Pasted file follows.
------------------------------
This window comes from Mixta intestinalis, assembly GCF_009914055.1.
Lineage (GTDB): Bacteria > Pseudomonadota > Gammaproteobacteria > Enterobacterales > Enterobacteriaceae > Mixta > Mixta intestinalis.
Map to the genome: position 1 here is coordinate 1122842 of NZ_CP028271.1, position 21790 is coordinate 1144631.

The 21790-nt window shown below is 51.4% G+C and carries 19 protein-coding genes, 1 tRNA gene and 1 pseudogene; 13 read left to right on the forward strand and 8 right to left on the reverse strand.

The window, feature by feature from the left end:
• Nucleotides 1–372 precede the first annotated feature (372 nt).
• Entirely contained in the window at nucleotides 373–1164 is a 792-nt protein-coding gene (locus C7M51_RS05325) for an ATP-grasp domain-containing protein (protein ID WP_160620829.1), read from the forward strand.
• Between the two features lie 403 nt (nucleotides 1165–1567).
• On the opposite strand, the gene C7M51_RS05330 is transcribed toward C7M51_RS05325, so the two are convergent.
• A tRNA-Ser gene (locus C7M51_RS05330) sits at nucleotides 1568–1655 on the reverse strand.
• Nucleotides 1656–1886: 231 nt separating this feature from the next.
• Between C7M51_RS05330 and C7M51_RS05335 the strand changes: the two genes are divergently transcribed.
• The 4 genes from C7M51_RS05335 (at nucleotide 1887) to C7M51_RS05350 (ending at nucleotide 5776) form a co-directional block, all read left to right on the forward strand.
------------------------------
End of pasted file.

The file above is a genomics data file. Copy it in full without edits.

This window comes from Mixta intestinalis, assembly GCF_009914055.1.
Lineage (GTDB): Bacteria > Pseudomonadota > Gammaproteobacteria > Enterobacterales > Enterobacteriaceae > Mixta > Mixta intestinalis.
Map to the genome: position 1 here is coordinate 1122842 of NZ_CP028271.1, position 21790 is coordinate 1144631.

The 21790-nt window shown below is 51.4% G+C and carries 19 protein-coding genes, 1 tRNA gene and 1 pseudogene; 13 read left to right on the forward strand and 8 right to left on the reverse strand.

The window, feature by feature from the left end:
• Nucleotides 1–372 precede the first annotated feature (372 nt).
• Entirely contained in the window at nucleotides 373–1164 is a 792-nt protein-coding gene (locus C7M51_RS05325) for an ATP-grasp domain-containing protein (protein ID WP_160620829.1), read from the forward strand.
• Between the two features lie 403 nt (nucleotides 1165–1567).
• On the opposite strand, the gene C7M51_RS05330 is transcribed toward C7M51_RS05325, so the two are convergent.
• A tRNA-Ser gene (locus C7M51_RS05330) sits at nucleotides 1568–1655 on the reverse strand.
• Nucleotides 1656–1886: 231 nt separating this feature from the next.
• Between C7M51_RS05330 and C7M51_RS05335 the strand changes: the two genes are divergently transcribed.
• The 4 genes from C7M51_RS05335 (at nucleotide 1887) to C7M51_RS05350 (ending at nucleotide 5776) form a co-directional block, all read left to right on the forward strand.